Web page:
A new study published by the Archives of Pediatric and Adolescent Medicine indicates that sexting continues to be a significant problem. Published online July 02, 2012, the study results reveal that twenty-eight percent of the sample reported having sent a naked picture of themselves through text or e-mail (sext), and 31% reported having asked someone for a sext. More than half (57%) had been asked to send a sext, with most being bothered by having been asked. Adolescents who engaged in sexting behaviors were more likely to have begun dating and to have had sex than those who did not sext. And for girls, sexting was also associated with risky sexual behaviors.

The results indicate that teen sexting is prevalent and offers some insight into teens’ sexual behaviors. The researchers conclude that health care providers should consider screening for sexting behaviors to provide age-specific education about the potential consequences of sexting and as a mechanism for discussing sexual behaviors.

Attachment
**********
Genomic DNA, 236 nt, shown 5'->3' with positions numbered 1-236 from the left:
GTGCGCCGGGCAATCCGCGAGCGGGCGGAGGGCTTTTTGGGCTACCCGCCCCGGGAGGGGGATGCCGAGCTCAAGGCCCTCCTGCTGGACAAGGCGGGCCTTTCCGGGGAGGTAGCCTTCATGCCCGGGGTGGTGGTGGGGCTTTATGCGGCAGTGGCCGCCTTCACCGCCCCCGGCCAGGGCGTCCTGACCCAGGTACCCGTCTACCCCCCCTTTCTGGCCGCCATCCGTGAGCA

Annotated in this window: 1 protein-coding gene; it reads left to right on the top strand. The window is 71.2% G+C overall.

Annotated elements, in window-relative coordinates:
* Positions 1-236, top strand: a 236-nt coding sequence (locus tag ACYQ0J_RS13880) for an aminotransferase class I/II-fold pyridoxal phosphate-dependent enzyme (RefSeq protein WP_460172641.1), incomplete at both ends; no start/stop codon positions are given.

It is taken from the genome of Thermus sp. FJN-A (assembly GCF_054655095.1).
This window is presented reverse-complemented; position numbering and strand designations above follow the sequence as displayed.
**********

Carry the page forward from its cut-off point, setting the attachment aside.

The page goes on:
In Douglas County, investigators handled 108 sexting cases since January of 2011. The Douglas County Sheriff’s Department reported it handled 20 cases during the same time period. Other metro-area counties do not keep track of sexting cases, which often begin as serious sex crimes.
According to district attorney offices in Adams, Arapahoe, Denver, Douglas, and Jefferson Counties, most sexting cases are referred to juvenile diversion programs that teens agree to attend to avoid prosecution.
For more information on sexting and the potential consequences, see Consequences of Sexting Should Not be Ignored.

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